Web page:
• The operation, maintenance, and repair work on rigging equipment should be done by properly trained and qualified persons. They should be knowledgeable in operation and functioning of the equipment, safe use, routine maintenance, operation of safety devices, possible dangers during proper and improper operation, and emergency procedures.
  • All rigging equipment shall be inspected before use, after alterations, and at regular intervals.
  • Counterweights should be enclosed with a guard preventing passage underneath. The guards must be secured in place.
  • Damaged or defective slings and ropes must be removed from service. Chains or ropes should not be shortened by knotting.
  • Be sure all loads do not exceed the safe capacity of the system.
  • Follow safe procedures when loading, unloading, or operating rigging systems. Unbalanced counterweight systems should be kept on the ground, for example while loading and unloading.
  • Maintain visual contact with a moving piece at all times.
  • Warn people on the stage and grid before moving any rigged scenery or other object.
  • Maintain control of moving pieces at all times.
  • Only assigned personnel shall have access to suspended work areas such as grids and catwalks.
  • All hoisting systems should be secured to prevent accidental or unauthorized use.

Electrical Systems

  • All electrical work and wiring should be done in accordance with requirements of the National Electrical Code by licensed electricians. Only members of the electrical crew should make electrical connections to distribution boxes.
  • All electrical cables should use standard color coding: white - neutral; green - case or earth grounding; red, black and blue - live or hot wire; brown, yellow and orange - high voltage.
  • All electrical personnel should be aware of the load-bearing capacity of cables and boxes and not overload this capacity.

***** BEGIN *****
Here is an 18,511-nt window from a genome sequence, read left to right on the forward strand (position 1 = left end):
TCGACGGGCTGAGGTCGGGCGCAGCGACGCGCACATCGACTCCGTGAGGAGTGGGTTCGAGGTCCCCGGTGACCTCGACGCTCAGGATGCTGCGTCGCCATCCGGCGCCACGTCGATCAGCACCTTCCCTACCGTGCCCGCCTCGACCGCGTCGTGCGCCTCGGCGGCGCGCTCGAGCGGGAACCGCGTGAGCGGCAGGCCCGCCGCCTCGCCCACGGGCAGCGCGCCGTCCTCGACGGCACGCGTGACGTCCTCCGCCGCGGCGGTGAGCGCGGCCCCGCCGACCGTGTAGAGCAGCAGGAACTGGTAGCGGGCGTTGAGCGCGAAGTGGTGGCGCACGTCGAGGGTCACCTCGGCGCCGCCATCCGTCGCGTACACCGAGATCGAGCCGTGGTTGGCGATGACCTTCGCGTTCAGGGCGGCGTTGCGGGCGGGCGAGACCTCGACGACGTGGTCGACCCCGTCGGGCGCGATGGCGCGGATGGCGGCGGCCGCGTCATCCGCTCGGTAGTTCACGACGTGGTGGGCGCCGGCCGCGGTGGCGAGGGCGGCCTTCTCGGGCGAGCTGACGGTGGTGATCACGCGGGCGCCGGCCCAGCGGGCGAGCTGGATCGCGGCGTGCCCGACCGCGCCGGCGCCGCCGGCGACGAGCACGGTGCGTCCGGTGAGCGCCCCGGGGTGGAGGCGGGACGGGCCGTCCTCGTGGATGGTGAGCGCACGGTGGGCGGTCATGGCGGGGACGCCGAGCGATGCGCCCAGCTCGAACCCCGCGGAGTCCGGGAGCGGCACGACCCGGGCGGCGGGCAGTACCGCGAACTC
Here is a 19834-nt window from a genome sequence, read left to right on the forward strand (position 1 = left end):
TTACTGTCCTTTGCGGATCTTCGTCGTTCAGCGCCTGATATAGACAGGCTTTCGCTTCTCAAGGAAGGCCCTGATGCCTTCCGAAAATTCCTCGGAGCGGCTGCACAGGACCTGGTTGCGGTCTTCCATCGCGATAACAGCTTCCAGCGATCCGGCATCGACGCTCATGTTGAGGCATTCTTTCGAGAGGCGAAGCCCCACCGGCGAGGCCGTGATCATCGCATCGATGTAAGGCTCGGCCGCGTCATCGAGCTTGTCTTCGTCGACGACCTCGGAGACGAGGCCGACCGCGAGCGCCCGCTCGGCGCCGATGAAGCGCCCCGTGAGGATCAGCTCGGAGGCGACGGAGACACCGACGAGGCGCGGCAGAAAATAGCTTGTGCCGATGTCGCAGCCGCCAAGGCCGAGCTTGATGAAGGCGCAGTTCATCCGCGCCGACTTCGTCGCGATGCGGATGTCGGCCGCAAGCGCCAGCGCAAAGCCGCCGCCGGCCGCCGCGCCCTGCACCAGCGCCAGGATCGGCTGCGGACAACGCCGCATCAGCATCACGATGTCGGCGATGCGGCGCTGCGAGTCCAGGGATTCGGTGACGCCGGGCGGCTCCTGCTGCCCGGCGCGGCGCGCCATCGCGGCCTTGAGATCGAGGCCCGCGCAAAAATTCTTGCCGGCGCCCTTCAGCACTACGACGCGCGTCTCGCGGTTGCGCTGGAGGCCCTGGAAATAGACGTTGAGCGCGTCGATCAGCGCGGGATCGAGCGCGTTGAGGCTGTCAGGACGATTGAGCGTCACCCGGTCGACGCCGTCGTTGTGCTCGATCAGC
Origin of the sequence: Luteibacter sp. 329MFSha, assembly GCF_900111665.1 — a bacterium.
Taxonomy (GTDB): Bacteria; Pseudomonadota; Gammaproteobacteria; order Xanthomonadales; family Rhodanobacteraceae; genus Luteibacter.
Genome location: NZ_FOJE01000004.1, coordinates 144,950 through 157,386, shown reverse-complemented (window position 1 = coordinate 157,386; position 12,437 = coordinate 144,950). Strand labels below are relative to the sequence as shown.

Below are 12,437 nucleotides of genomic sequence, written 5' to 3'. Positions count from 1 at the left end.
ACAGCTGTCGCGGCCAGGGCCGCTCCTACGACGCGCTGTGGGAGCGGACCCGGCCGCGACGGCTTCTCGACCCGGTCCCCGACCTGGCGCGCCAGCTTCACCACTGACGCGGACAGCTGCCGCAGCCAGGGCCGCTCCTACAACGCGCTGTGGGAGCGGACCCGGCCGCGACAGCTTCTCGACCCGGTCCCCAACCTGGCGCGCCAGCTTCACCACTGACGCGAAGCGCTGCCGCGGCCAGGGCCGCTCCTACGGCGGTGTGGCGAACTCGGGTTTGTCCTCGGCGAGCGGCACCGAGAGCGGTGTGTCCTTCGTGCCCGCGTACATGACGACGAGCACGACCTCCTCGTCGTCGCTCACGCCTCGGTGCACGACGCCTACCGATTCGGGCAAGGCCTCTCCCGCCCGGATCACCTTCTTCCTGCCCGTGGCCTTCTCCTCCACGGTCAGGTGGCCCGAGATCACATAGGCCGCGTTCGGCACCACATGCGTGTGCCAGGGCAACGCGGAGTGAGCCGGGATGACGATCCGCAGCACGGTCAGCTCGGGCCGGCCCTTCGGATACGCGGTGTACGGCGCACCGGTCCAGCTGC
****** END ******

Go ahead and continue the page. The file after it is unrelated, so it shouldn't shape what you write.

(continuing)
• Cables should be routed, taped down or covered to avoid people tripping over them. They should not be nailed, stapled, or tacked to wood or attached to metal pipes or other metal materials.
  • Cables should not be spliced; they should be connected to approved terminals or connectors.
  • Cables should be checked regularly for overheating, loose connections, fraying or other damage.
  • Extension cords used with portable electric tools should be three-wire type.
  • Worn and frayed electrical cables should not be used. Keep electric cables away from sharp corners or doors that can pinch and injure them.
  • Flexible cords should not be substituted for fixed wiring.
  • Scenery brackets should be wired internally, and the fixture stem should reach through the back of the scenery where a bushing should be placed on the end of the stem. All fixtures should be securely fastened in place.
  • Portable stage switchboards must be supplied by outlets of sufficient voltage and ampere ratings.
  • All circuits from a portable switchboard shall be provided with suitable overcurrent protection.
  • Portable switchboards shall be enclosed with substantial construction that is lined with corrosion resistant metal. All switches and circuit breakers should be externally operable and enclosed.
  • Portable switchboards must have a pilot light that is lit even when the master switch is opened.